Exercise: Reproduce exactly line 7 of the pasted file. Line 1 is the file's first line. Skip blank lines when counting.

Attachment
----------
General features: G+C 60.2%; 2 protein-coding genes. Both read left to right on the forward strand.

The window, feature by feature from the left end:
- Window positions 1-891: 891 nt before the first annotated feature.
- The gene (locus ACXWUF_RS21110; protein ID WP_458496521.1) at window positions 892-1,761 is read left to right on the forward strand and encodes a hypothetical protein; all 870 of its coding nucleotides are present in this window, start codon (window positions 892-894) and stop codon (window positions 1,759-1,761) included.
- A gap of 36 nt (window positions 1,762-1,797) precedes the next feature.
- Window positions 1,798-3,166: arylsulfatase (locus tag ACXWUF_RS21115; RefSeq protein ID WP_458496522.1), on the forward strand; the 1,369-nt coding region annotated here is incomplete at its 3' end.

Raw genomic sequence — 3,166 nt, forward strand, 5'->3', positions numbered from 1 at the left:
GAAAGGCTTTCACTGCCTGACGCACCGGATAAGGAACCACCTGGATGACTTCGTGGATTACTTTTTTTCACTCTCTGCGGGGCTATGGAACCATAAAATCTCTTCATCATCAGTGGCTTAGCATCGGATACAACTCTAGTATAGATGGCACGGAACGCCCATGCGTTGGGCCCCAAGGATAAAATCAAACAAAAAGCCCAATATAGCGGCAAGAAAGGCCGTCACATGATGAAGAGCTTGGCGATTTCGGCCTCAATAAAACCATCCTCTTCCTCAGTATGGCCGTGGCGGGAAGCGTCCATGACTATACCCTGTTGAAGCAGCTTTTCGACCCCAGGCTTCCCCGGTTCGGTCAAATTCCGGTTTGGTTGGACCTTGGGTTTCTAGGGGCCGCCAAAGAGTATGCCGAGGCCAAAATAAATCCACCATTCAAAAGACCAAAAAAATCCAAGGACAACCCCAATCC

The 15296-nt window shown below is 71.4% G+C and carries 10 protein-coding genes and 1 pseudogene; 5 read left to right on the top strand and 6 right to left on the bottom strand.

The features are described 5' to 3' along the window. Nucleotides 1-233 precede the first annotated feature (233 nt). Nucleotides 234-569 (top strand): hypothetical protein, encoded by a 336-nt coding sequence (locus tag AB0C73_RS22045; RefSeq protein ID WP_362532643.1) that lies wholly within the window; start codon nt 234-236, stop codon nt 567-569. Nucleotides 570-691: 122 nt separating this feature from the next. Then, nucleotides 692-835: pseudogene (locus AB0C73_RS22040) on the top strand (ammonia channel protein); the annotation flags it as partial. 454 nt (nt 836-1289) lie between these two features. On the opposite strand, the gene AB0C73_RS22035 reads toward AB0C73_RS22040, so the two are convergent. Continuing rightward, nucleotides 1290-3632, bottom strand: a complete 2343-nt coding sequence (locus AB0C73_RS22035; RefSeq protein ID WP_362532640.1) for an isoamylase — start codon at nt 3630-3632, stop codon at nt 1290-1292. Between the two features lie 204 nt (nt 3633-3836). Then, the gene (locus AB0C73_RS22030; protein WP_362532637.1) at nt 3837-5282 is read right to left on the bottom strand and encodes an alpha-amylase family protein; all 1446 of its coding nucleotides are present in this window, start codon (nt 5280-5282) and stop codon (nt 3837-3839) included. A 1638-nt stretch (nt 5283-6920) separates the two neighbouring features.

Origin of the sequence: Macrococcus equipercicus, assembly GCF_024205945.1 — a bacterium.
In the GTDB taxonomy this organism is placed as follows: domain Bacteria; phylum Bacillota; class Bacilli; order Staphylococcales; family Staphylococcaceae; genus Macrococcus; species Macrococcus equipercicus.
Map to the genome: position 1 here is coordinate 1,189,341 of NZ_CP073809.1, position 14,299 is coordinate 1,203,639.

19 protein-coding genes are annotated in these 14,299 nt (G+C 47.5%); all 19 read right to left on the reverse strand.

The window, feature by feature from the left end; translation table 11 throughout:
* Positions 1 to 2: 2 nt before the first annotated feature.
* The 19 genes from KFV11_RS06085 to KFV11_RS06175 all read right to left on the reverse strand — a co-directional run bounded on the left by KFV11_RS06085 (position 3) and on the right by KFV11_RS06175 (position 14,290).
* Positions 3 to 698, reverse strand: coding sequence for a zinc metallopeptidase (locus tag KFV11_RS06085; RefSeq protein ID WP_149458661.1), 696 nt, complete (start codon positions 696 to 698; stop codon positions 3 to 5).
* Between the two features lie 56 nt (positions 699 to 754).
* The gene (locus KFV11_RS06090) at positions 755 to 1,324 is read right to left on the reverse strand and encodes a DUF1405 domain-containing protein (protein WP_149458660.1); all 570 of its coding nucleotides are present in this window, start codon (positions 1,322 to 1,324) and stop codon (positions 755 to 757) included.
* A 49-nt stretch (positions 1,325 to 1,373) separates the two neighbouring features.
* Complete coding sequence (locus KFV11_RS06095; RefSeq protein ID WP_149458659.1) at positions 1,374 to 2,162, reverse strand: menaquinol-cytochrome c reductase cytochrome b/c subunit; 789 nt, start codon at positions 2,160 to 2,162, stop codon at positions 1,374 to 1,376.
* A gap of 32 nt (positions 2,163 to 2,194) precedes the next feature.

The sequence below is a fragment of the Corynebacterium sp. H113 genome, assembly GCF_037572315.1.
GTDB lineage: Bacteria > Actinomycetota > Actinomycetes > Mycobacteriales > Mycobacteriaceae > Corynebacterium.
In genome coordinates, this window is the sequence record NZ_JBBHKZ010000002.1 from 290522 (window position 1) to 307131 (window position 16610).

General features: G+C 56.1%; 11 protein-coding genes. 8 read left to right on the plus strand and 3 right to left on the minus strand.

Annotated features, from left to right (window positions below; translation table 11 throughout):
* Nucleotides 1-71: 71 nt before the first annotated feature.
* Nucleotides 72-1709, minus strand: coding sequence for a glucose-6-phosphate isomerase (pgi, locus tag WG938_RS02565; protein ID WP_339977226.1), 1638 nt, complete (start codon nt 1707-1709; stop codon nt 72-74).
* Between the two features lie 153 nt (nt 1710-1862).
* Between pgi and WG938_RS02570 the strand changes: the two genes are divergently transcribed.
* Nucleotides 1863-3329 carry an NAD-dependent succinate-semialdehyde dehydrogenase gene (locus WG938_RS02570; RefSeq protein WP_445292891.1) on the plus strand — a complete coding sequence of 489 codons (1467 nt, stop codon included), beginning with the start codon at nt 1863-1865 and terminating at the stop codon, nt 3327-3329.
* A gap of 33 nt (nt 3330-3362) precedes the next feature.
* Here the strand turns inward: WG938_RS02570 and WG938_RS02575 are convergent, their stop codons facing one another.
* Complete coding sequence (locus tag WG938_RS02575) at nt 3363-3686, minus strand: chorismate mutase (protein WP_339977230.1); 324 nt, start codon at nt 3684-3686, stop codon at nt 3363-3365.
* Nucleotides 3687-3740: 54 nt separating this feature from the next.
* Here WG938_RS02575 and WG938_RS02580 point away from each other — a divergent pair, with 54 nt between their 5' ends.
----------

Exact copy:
Raw genomic sequence — 3,166 nt, forward strand, 5'->3', positions numbered from 1 at the left: